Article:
Authored by Kevin Stocklin via The Epoch Times (emphasis ours),

Electricity is among the most essential sources of America’s unparalleled prosperity and productivity; it is also the greatest vulnerability.

The United States has become so utterly dependent upon an uninterrupted supply of affordable electricity that, as our grid becomes ever more fragile American society has become fragile along with it.

Former CIA director James Woolsey testified before the U.S. Senate in 2015 that, if America’s electric grid were to go down for an extended period, such as one year, “there are essentially two estimates on how many people would die from hunger, from starvation, from lack of water, and from social disruption.

“One estimate is that within a year or so, two-thirds of the United States population would die,” Mr. Woolsey said. “The other estimate is that within a year or so, 90 percent of the U.S. population would die.”

Chris Keefer, president of Canadians for Nuclear Energy, concurred.

“The energy grid is a civilizational life support system, and without it, modern society collapses very quickly,” he said.

Mr. Keefer is one of the experts featured in energy analyst, author, and documentarian Robert Bryce’s new film, “Juice: Power, Politics and the Grid.” This five-part docuseries looks at how and why America is now “fragilizing” and destabilizing the engineering marvel that is the central pillar of our society.

“We are seeing the grid’s reliability, resilience, and affordability all declining,” Mr. Bryce told The Epoch Times. “We wanted to get people and policy makers to understand that our most important energy network is being fragilized, and we ignore this danger at our peril,” Mr. Bryce said.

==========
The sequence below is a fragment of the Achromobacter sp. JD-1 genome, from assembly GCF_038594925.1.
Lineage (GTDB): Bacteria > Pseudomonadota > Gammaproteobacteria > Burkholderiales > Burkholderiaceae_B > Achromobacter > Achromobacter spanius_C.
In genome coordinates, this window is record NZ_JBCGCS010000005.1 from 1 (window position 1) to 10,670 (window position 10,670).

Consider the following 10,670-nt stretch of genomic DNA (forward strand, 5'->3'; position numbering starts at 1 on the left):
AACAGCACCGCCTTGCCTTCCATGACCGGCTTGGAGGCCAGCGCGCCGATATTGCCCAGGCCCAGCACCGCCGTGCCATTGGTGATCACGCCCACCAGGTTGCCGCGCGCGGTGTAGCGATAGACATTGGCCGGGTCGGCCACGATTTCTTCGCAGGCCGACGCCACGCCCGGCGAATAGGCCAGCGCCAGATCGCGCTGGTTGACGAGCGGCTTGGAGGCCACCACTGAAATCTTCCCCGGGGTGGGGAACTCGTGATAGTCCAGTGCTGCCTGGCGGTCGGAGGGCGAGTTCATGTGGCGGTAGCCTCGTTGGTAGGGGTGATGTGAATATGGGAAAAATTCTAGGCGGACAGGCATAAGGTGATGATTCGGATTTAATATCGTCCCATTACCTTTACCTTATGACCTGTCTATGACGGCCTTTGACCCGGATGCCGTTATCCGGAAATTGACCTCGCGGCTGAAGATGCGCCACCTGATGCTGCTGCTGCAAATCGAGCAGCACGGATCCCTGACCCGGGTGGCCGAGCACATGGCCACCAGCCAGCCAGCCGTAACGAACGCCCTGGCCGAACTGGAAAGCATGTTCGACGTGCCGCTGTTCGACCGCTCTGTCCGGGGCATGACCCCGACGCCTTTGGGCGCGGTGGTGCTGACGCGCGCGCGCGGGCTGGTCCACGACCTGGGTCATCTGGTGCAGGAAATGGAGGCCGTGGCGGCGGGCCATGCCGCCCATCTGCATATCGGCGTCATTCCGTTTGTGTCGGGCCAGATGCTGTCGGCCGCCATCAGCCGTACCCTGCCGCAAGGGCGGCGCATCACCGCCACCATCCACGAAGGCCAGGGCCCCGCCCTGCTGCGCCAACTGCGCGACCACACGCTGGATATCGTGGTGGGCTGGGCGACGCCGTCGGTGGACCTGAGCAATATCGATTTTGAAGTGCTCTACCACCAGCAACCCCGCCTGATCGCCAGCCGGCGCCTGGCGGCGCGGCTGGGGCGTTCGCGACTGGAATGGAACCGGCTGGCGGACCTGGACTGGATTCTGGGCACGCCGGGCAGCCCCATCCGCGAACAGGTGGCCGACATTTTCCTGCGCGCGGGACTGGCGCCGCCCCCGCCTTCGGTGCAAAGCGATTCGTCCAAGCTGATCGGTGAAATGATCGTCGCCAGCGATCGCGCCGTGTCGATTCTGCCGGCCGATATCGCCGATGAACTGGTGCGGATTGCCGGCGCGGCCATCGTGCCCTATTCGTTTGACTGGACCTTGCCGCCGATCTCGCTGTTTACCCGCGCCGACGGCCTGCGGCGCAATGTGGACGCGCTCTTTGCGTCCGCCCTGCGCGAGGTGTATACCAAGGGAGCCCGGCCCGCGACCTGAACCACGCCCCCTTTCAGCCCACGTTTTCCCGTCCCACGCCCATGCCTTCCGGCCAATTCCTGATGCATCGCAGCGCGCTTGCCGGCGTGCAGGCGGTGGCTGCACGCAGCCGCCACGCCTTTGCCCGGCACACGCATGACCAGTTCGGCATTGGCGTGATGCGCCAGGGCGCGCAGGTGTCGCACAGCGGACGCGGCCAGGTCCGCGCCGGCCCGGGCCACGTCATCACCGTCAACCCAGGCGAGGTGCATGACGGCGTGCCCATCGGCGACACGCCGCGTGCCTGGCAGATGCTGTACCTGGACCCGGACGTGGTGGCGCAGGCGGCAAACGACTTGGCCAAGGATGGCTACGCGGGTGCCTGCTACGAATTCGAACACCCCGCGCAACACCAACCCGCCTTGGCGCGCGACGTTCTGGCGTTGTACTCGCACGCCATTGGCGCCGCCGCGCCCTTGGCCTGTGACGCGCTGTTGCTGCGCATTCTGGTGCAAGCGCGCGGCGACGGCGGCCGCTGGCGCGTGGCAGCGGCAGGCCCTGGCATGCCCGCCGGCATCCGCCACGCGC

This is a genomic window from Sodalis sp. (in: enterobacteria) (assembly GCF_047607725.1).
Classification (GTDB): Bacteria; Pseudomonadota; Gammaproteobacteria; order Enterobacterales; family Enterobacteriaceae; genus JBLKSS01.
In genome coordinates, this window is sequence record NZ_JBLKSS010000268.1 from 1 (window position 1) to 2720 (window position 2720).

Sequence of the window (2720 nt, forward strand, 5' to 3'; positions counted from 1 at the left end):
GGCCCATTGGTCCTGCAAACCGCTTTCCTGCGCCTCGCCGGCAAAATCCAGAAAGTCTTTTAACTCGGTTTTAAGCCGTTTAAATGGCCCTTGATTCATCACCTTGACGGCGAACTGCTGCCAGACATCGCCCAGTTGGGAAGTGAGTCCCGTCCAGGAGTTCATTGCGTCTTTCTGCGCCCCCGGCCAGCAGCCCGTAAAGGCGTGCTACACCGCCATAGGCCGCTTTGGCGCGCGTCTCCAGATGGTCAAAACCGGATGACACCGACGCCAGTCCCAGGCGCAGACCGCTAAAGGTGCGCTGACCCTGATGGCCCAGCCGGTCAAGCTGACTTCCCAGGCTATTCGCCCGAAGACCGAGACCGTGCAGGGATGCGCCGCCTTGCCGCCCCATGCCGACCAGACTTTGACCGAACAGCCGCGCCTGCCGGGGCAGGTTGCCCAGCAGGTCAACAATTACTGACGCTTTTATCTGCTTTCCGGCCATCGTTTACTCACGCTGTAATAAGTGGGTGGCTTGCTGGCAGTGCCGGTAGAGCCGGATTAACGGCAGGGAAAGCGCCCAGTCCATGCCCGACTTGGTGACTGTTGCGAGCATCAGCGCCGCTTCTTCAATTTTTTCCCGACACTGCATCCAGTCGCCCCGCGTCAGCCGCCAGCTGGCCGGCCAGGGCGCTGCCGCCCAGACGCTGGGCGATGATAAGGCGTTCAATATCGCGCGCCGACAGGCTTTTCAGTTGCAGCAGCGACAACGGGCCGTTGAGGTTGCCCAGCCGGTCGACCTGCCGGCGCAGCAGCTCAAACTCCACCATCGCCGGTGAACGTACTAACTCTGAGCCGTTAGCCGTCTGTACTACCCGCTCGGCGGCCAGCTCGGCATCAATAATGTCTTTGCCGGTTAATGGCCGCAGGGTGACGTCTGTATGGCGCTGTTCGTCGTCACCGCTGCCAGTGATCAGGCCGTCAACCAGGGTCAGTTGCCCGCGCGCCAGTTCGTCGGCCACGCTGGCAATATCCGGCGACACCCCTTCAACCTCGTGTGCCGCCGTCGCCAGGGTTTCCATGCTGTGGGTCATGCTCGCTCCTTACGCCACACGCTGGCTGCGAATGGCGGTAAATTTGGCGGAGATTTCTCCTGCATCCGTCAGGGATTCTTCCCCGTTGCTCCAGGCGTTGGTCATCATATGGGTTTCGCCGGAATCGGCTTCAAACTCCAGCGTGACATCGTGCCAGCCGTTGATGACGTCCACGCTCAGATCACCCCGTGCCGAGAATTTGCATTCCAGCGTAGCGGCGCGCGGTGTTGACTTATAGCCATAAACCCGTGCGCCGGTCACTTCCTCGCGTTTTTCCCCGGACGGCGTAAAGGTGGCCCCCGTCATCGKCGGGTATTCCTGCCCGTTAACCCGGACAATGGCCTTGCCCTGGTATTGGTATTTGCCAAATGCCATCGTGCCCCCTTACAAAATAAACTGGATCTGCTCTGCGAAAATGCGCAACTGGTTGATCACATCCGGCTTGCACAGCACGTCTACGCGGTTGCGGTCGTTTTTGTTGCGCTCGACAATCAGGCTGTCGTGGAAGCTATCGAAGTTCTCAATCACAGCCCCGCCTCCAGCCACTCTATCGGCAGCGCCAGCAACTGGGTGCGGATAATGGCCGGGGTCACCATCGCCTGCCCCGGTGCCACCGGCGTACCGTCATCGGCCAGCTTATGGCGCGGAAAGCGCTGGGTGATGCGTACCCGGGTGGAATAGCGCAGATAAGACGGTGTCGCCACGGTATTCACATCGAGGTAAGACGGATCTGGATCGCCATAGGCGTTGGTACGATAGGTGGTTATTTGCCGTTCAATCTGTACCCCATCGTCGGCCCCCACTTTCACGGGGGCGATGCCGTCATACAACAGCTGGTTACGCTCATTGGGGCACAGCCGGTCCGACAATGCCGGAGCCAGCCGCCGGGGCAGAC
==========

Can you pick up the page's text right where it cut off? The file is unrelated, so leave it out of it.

He has been fixated on America’s electric grid for decades and authored the 2020 book, “A Question of Power,” one of the more comprehensive studies of how electricity grids work and why they may not work as well in the coming years.

Steven Pinker, author and Harvard psychology professor, wrote in a review of the book that “energy is our primary defense against poverty, disorder, hunger, and death.”

And yet, many nations in the West have engaged in a game of Russian roulette with their power grids, in an attempt to reduce global temperatures.

A ‘Dire Warning’

The warnings don’t just come from the analysts featured in the documentary; electricity regulators are becoming more vocal in sounding the alarm as well.

In a May 2023 report, the North American Electric Reliability Corporation (NERC), charged with overseeing grid reliability, stated that a majority of America’s grid is now at heightened risk levels for outages.

“This report is an especially dire warning that America’s ability to keep the lights on has been jeopardized,” National Rural Electric Cooperative Association CEO Jim Matheson stated.

It was the near-collapse of Texas’s power grid during winter storm Yuri in 2021 that compelled Mr. Bryce to make the documentary. He partnered with film director Tyson Culver, who along with Mr. Bryce, experienced the crisis first-hand while living in Austin.

“I didn’t plan to make another documentary after we made our first film that we released in 2019,” he said. “I just thought, ‘I can’t do this; it costs too much and takes too long.’

“But then we learned that the [Texas] grid nearly failed, and if it had failed, tens of thousands of people would have died,” he said. “And we realized, if this could happen in Texas, the energy capital of the world, then the electric grid is really being undermined.”

The North American electric grid is rapidly being transitioned from one in which coal had once dominated to one that is seeing an ever increasing share of wind, solar, and natural gas. In the process, America’s electric grid is changing from something that was once so reliable that consumers rarely thought about it, to one that increasingly features rolling blackouts and may, one day soon, be on the brink of long-term failure